The B section starts with a feeling of deja vu- it is identical to the opening of the piece, only transposed from G major to D major, right down to the repetition of phrases. Then, out of the blue, we get four bars of A minor - which is a direct transposition of what we called Cadence Photonegative before. This time, though, it isn't preceded by a passage in the parrallel major, we just a get a block of the parallel minor of D major's dominant. Then, with no preparation, we get a two bar phrase in G major (our home key) which repeats itself identically. This is followed by an iteration of the chord progression we called Cadence Photopositive, but this time transposed to G major. We get a passage of sequences in G major now, seemingly drawing the piece towards a conclusion when - this feels really weird now - we abruptly hear Cadence Photonegative again. Scarlatti has abruptly shifted from G major to G minor for this phrase, which (as before) is a two-bar fragment which repeats itself. Then, without pause, we hear Cadence Photopositive! Again! It's in G major, which transitions to more arpeggiated sequence figures that lead to a standard G major cadence.

So, if you managed to follow that, you probably understand why I wanted to color code the thing. The effect of this sonata is very strange- you keep hearing the same phrases at different transpositions, abruptly cutting from one tonality to another (somehow related) tonality. Between these islands of repeated cadences are arpeggiated sequence figures in harmonic limbo- they're not really functional harmony, they're just keeping busy. Also, the piece is not melodically very interesting- the surprises and interest all come from the weirdly-joined blocks of harmony. In fact, I don't even know if I could sing this piece despite having developed an intimate relationship with it. In this sense, it is like the music of Stravinsky- you can sing a bit of the beginning, but the music is predicated on unexpected, lurching changes. As a result, you are more like to invent your own weird transitions that sound like the idea of the original than sing it literally. You switch randomly between the fragments in a way that is just as sensible as the original. This piece could have gone on indefinitely, transposing fragments up into dominants and random parallel minors for hours.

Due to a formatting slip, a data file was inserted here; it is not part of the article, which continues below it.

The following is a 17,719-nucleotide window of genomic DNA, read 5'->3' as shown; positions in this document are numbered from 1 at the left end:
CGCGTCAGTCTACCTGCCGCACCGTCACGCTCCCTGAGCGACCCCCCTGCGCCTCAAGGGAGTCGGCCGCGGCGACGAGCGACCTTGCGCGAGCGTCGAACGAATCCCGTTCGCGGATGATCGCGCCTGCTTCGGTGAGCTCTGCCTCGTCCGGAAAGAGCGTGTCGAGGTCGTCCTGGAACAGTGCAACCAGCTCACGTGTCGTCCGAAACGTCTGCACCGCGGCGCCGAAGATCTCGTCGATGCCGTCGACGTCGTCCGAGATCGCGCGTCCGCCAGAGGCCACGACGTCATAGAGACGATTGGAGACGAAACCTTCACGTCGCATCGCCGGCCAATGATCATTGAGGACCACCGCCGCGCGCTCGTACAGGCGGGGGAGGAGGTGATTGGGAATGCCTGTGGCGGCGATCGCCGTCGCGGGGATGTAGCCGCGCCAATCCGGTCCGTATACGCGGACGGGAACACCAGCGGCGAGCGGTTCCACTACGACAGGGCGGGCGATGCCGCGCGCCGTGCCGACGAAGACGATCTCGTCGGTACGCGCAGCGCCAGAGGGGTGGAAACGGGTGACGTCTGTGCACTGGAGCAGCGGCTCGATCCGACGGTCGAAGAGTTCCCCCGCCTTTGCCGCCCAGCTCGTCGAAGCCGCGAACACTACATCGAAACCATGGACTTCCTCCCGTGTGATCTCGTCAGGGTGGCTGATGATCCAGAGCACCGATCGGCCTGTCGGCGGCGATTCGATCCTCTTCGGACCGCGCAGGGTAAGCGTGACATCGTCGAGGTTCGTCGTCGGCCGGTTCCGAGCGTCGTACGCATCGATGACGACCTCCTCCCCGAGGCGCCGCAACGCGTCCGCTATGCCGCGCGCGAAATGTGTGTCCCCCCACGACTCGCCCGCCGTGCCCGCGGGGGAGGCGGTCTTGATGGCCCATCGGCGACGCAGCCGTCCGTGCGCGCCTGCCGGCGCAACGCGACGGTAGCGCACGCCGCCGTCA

Next post: Händel, a bit of a concerto grosso.

Thursday, April 07, 2005


No. 10.5 DOMENICO SCARLATTI, Sonata in D Minor, L413/K9

Surely the composer graced with the most striking name is Domenico Scarlatti. If you append the following titles to that name - ... the Red Corsair, ... the Masked Assassin, ... the Silken Highwayman - you get an idea of what a prime place Mr. Scarlatti might have occupied in quasi-historical harlequin romance novels had he pursued the career of dashing criminal. Instead, though, we content ourselves with Domenico Scarlatti, the Genius Composer and Master of the Harpsichord.